Many Christians promise they won't have sex before marriage, but a new study has found that "purity pledgers" are actually more likely to get knocked up.
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Some denominations of the Christian church believe in the preservation of young women's sexual purity. These institutions are so invested in stopping women's sexuality that they ask women to pledge, to God, that they will not have intercourse with anyone before they are married. But unfortunately, promising the Creator abstinence may not be an effective contraceptive tool.
One recent study—called "Broken Promises: Abstinence Pledging and Sexual and Reproductive Health"—out of the University of Massachusetts–Amherst has found that most people who take these pledges subsequently break them. What's more, they are actually more likely to become pregnant than those who never make a pledge at all. Thirty percent of people who pledged abstinence "experienced a non-marital pregnancy within six years after first sexual intercourse," the researchers write, versus only 18 percent of those who took no such pledge. "Pledging was associated with an increase in the risk of non-marital pregnancy by slightly more than 50 percent."
Broadly spoke a women in her 20s who made a purity pledge while she was a teenager. Alanna* told me that when she was young, her parents talked to her about sex in way that did not make her feel empowered as a woman. The conversation focused too heavily on the way men will sexually use her and was loaded with misinformation. There was "no type of sex positivity for women," she said, adding that her parent's advice was hypocritical: "Sex outside of marriage was so sacrilegious in [my mother's] mind, which I found interesting, because both my parents were having sex with other people before they got married."
It was her father who initiated the idea that his daughter should pledge to abstain from sex until marriage; he made her sign a contract to that effect. "He had me sign this document in front of some of my relatives and mom, and then I was presented with a ring with a key on it that I was to wear until I was handed over for wedlock." The concept of a father drafting a sex contract for his daughter and fitting her with jewelry that symbolizes her virginity is disturbing, but Alana told me that the whole thing was packaged as if it were wholesome.
It was as if she were doing something good for herself so that one day she could "explore that special gift with my husband," which, she said, is what her family and church implied was the purpose of her creation. "That and procreation, of course."
According to the findings from the UMass study, so many pledgers become pregnant is due to both the shaming of premarital sex in Christian upbringings and the misinformation these young women receive about the inefficacy of other forms of birth control, such as condoms or the pill. "Girls and young women who take abstinence pledges but later break them may be less prepared to manage the risks associated with sexual activity by obtaining condoms and contraceptives themselves, or less apt to initiate conversations about precautions with their partners," the researchers note.
I broke my pledge because I was a horny little 15-year-old who wanted to get past third base.
The findings do not surprise Alanna. "A friend of mine who grew up in a liberal, sex-positive household had a bowl of condoms sitting on a table in their house when she was in high school," she said. "That girl never got knocked up because her family was openly talking about and encouraging safe sex practices." But Alanna couldn't even talk about condoms as a teenager. (Her mother told her that the only reason Alana would need to go to see a gynecologist is if she was having sex.) Naturally, Alanna didn't feel capable of protecting herself sexually, though she did start having sex anyway. "I ran the risk of teen pregnancy because I didn't feel comfortable dealing with the practices of safe sex."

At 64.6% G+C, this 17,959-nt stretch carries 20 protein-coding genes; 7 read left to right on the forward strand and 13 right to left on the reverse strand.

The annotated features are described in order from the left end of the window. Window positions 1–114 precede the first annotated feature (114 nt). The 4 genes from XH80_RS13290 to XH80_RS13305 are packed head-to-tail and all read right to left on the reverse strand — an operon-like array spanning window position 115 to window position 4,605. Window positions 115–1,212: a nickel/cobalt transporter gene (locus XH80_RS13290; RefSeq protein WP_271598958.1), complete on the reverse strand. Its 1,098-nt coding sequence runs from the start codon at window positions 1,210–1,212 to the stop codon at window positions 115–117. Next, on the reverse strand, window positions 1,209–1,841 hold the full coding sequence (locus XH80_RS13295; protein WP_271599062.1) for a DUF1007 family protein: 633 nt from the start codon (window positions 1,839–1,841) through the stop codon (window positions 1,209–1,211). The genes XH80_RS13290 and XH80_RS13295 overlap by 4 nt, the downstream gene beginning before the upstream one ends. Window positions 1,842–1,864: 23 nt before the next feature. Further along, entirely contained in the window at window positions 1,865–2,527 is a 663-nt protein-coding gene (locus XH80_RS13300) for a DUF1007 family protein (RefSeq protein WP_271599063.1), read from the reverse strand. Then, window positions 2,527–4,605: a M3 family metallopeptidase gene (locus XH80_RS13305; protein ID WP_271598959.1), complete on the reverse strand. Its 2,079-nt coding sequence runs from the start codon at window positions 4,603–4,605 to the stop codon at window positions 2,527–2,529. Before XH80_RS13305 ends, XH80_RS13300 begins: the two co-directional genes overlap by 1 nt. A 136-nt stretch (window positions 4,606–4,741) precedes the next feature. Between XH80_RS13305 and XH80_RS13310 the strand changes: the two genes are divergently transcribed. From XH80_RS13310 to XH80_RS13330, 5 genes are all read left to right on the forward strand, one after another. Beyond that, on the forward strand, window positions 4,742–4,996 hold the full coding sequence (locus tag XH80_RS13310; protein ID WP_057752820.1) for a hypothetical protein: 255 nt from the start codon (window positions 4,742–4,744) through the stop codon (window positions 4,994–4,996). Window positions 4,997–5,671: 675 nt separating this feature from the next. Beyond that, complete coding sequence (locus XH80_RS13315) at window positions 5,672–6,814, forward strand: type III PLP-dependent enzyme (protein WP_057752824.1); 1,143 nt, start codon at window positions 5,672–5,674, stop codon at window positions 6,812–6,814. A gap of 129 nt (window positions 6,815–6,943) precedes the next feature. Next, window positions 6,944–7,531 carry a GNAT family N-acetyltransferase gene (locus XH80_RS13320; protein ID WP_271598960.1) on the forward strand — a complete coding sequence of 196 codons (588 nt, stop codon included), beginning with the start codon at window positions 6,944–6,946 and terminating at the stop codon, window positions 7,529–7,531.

There were other findings out of UMass: Purity pledgers who had six to ten sexual partners had a 51 percent rate of contracting HPV, while people with the same number of partners who hadn't taken a pledge only had a 33 percent HPV rate. It happened to Alanna. She was able to find a gynecologist in college and tested positive for HPV. "I wasn't allowed to get the vaccine as a teenager because my mom had read studies about a couple of girls having weird reactions, and since I had promised God I wouldn't have sex, it didn't matter. But what if I had been raped?" When her mother found the insurance claim showing her daughter's diagnosis, Alanna said she shamed her for a long time.
"My first boyfriend came inside me once because he just didn't know when to pull out, and we weren't on the condom train," Alanna said. "It's a miracle I never got pregnant. But I wasn't on birth control because my mom said studies said girls died from birth control, that it made them fat, and that it was another form of abortion."
The people in the UMass study who made a pledge but did not break it were, of course, not highly likely to become pregnant. So if one has the conviction to live in accordance with the Christian virgin lifestyle, such a pledge can be effective. But what about the rest? Why did these young women take their vows and break them? "I broke my pledge because I was a horny little 15-year-old who wanted to get past third base," Alanna said, describing how she crushed her father's hopes and dreams for her chastity. "I felt so guilty about it—which pisses me off so much now." Alanna says she carried the burden of guilt for years; sex was a bad thing. "I was letting guys have it, giving it away, and breaking a promise that I had made to God," she said.
*Name has been changed.